"The bigger they are, the harder they fall." This old saying sums up the worst nightmare of every homeowner, every gold buyer, and every investor in today's market. Dare ye buy at the top?

Every day, Nasdaq.com publishes a list of the market's top stocks -- the companies whose shares have just hit their highest intraday price of any time in the past 52 weeks. Every day, investors read this list and tremble -- some with greed (big mo', baby!), and others in pure, unmitigated, acrophobic terror (whatever you do, don't look down).

Over on Motley Fool CAPS, thousands of investors just like you are watching these same companies and voting their gut on whether they'll keep rising or stumble and fall. Usually, the ratings wax optimistic as stocks hit new highs -- after all, everyone loves a winner. But what do you make of it when some of the smartest investors out there are panning a hot stock?

You could heed them. You could ignore them. You could take the stock tickers and construct anagrams from 'em. For my money, though, the best course of action is to use the "52-Week High" list as just a starting point for further research. After all, stocks can go up for many reasons, and it's up to you to decide how worthy those reasons are. But thanks to Motley Fool CAPS, now you don't have to make the decision alone.

With that said, let's meet today's list of contenders, drawn from the latest "52-Week High" list at Nasdaq.com. What does our panel of more than 60,000 stock gurus (and counting) have to say about them?

One Year Ago Today

Currently Fetching

CAPS Rating

Berkshire Hathaway




Arden Group (NASDAQ:ARDNA)




Wells Fargo (NYSE:WFC)




Shenandoah Telecommunications




Five stars = highest possible CAPS rating; one star = lowest. Companies are selected from the "NASDAQ 52-Week High" list published on Nasdaq.com on the Saturday following close of trading last week. One year ago and current pricing provided by Yahoo! Finance. CAPS ratings from Motley Fool CAPS.

Everybody loves a winner
When stocks soar on the wings of success, bears usually become rare. But perhaps as a result of the recent carnage on Wall Street, even this week's winners are getting precious little appreciation from jittery investors. Of the four stocks on today's list, only the no-brainer of the bunch -- Berkshire Hathaway -- gets top marks. Two others eke out an average three stars, and one firm, Shenandoah Telecommunications, actually receives a subpar two-star rating.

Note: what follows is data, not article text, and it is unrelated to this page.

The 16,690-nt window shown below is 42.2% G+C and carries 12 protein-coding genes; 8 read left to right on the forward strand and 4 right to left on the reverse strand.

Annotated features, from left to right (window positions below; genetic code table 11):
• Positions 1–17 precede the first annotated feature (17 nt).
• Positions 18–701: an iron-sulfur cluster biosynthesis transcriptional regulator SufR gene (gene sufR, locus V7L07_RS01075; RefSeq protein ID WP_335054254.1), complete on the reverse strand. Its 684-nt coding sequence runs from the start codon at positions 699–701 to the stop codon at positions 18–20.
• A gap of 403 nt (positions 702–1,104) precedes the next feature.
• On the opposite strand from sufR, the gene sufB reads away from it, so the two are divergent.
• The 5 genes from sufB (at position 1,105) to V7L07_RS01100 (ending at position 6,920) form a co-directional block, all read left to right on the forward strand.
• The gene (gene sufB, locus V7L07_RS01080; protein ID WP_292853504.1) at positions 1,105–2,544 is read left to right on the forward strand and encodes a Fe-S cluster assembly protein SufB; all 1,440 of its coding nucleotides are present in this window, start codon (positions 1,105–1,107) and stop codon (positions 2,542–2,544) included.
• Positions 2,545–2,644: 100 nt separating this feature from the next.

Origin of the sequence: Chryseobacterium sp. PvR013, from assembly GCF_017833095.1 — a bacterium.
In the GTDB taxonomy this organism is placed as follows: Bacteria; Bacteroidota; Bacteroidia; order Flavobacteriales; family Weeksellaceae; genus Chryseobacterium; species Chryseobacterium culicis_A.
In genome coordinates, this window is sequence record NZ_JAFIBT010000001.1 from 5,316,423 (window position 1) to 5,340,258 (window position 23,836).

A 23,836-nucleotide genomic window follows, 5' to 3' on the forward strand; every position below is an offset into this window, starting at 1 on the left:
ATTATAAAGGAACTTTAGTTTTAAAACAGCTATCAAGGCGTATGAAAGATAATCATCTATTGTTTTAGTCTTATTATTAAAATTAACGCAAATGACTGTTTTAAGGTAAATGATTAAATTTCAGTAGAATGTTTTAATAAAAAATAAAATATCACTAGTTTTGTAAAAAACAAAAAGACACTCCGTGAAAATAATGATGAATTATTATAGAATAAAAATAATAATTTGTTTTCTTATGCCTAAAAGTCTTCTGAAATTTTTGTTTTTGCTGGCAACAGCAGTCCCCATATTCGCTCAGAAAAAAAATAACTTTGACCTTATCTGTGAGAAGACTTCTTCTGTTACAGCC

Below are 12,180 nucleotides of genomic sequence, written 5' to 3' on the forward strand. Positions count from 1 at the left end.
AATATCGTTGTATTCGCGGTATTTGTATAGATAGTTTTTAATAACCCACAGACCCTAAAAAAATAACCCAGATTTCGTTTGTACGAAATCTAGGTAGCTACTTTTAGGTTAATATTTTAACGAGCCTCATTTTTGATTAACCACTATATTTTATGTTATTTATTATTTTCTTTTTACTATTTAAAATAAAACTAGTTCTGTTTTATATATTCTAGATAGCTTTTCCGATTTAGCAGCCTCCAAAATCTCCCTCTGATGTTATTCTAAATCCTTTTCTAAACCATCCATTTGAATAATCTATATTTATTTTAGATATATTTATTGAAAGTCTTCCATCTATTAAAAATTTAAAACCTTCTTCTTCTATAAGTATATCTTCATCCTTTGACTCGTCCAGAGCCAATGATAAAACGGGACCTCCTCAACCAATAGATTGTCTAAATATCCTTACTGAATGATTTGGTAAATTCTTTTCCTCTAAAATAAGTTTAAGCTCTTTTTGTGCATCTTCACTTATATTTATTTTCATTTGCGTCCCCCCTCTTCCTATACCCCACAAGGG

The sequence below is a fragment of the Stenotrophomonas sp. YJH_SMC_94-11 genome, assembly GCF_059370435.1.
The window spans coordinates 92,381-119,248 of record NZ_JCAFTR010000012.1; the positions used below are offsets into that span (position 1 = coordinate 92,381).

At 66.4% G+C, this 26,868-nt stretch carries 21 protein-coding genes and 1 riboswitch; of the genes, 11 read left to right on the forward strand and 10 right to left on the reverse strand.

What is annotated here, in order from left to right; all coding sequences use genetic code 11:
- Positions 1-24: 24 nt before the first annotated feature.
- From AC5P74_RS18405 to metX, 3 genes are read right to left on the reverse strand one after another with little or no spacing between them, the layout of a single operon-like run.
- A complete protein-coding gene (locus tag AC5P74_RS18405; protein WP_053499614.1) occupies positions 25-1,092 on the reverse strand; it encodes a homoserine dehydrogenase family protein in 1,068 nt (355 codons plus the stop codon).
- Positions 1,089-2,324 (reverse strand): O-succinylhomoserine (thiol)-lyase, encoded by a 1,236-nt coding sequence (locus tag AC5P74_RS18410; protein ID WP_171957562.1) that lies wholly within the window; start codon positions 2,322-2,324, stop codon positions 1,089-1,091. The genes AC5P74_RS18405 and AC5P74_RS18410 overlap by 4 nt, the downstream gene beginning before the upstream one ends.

Why the disdain for Shenandoah? Rather than making Deliverance jokes, let's run down what our CAPS players have to say about it.

The bear case for Shenandoah
... Well, that was fast. Not one of the 11 CAPS players who have either picked or panned the company have made a substantive pitch explaining their rating. Nine "outperform" ratings. Two "underperforms." Zero pitches. So I guess it falls to Yours Fool-y to make the bear case on this one, eh?

More than a century old, Edinburgh, Va.-based Shenandoah supports 24,000 phone lines in Maryland, Pennsylvania, Virginia, and West Virginia. The company operates as an affiliate of Sprint Nextel (NYSE:S) in providing mobile phone service, and it also has a cable TV unit in Virginia with about 8,400 customers. Shenandoah has piqued my interest numerous times over the last few months, since it regularly appears in the Business pages of The Washington Post paired with announcements of insider buying. In fact, insiders have upped their ownership stake by some 31% over the last six months.

So far, so good -- but what's the downside? Well, there's the obvious: Shenandoah competes with much larger, better-capitalized players like AT&T (NYSE:T) and Verizon (NYSE:VZ). Moreover, Shenandoah is priced at a 25% premium (by P/E) to each of these behemoths, and to the telecom industry in general. Its dividend yields just a fraction of its rivals' payouts. And its sales began to decline (year over year) last quarter.

Time to chime in
Are the above reasons sufficient to convince you to avoid Shenandoah? And if not, why not? Come on over to CAPS and tell us something (anything) about why you do or do not like the company. (Seriously, we're starving for pitches on this one, folks.)

As an added bonus, I can pretty much guarantee that at this point, whether you take the bull side or the bear, yours should quickly become the "top pitch" for its respective side.

Berkshire Hathaway is both a Stock Advisor and an Inside Value pick. If you'd like to know the latest stocks we've picked for the Fool's market-beating newsletters, take a look at all our recommendations with a free 30-day trial.

Fool contributor Rich Smith does not own shares of any company named above. You can find him on CAPS, publicly pontificating under the handle TMFDitty, where he's currently ranked No. 177 out of more than 34,000 rated players. The Fool's disclosure policy always packs a parachute.